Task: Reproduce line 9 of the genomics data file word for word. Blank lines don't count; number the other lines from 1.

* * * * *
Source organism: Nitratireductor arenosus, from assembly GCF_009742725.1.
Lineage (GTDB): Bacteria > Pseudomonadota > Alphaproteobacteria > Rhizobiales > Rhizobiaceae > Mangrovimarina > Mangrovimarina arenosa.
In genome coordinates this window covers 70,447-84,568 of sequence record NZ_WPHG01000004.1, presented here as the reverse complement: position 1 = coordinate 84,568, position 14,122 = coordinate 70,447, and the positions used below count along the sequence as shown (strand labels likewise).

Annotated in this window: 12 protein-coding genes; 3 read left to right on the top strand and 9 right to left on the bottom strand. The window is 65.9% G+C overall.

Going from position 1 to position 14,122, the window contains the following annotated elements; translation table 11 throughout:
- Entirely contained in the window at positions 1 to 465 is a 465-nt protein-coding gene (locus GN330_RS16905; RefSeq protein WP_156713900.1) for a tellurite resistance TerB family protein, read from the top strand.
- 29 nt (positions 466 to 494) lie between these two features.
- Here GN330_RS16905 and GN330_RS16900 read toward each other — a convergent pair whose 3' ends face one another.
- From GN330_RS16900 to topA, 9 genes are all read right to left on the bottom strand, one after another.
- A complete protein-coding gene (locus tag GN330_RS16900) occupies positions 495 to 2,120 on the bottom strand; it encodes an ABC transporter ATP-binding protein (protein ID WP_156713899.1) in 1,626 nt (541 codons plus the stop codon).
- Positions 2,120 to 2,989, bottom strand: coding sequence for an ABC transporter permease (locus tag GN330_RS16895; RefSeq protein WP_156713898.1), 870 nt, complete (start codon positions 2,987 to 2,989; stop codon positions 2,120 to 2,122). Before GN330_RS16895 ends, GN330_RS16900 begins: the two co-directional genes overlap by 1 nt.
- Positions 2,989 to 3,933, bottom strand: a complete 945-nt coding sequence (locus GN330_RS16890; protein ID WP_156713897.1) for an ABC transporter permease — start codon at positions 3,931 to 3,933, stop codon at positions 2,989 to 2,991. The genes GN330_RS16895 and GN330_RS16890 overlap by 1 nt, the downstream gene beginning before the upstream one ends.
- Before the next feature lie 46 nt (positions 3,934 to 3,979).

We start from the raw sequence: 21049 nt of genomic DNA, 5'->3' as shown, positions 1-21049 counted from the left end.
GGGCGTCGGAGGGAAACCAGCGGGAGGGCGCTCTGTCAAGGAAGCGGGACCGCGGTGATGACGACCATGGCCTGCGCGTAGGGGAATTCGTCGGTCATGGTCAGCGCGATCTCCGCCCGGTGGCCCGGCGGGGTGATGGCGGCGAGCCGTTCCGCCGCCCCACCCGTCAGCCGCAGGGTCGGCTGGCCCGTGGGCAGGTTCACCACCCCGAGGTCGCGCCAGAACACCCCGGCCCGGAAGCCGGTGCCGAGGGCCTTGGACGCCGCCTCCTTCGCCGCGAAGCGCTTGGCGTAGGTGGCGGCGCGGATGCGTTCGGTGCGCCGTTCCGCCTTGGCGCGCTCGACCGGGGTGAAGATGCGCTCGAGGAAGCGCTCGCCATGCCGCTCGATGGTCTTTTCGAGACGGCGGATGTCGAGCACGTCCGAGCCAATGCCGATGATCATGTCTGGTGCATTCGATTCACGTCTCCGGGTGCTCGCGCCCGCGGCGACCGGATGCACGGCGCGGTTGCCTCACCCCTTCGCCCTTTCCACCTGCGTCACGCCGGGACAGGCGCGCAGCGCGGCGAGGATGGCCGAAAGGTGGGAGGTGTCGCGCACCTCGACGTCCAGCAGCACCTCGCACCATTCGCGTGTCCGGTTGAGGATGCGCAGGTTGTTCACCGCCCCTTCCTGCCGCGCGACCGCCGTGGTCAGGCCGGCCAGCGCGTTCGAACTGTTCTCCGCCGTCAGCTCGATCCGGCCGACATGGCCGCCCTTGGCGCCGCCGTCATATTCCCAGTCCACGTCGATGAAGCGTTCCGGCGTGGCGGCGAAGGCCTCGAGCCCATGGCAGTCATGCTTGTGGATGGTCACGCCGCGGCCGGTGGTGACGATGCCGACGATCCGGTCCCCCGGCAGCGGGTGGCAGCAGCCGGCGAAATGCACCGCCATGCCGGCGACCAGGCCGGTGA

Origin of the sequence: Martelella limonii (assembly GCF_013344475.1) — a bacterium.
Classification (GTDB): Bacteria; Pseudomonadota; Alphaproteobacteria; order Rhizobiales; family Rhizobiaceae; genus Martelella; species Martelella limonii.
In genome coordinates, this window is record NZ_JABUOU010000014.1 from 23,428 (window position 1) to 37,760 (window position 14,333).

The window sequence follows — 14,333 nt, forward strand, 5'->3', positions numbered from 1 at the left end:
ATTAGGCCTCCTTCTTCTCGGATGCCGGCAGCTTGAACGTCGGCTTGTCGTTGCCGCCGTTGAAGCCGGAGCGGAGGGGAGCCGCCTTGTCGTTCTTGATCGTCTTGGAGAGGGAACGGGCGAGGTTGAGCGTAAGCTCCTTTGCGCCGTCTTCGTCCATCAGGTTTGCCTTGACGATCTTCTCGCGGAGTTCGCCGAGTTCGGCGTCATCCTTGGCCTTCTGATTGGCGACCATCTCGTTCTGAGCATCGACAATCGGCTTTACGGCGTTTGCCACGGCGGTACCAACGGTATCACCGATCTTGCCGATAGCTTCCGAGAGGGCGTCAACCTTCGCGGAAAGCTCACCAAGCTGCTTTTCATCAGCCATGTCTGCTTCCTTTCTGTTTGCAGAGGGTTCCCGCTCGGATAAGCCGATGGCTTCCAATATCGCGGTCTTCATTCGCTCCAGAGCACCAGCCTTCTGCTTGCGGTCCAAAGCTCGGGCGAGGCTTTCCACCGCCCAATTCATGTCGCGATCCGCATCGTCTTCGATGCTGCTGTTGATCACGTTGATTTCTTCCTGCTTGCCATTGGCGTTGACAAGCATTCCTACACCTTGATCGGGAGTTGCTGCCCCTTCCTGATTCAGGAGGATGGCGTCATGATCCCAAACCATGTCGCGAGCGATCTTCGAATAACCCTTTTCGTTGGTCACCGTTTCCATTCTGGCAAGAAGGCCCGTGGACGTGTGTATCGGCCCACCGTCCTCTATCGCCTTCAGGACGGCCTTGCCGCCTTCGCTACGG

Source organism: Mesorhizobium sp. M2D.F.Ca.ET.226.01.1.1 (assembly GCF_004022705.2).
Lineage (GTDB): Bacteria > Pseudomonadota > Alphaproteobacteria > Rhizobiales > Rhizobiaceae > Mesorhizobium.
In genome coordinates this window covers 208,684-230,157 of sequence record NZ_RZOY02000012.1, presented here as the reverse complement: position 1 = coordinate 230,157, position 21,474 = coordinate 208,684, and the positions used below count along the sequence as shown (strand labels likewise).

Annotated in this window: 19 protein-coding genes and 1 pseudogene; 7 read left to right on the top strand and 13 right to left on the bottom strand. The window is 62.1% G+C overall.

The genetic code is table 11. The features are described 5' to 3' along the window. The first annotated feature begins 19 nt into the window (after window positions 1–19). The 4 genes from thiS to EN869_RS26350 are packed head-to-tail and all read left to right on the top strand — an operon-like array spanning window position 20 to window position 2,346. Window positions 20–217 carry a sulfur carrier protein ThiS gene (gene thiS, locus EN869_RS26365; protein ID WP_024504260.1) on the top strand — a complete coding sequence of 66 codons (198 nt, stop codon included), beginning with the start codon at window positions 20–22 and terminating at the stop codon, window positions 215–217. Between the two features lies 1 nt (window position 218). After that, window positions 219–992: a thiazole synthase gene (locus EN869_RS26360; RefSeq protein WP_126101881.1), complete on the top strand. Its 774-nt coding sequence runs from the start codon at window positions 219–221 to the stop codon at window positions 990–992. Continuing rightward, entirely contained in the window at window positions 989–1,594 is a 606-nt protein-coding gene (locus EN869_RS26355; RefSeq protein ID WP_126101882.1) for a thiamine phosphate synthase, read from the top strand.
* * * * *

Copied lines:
- From GN330_RS16900 to topA, 9 genes are all read right to left on the bottom strand, one after another.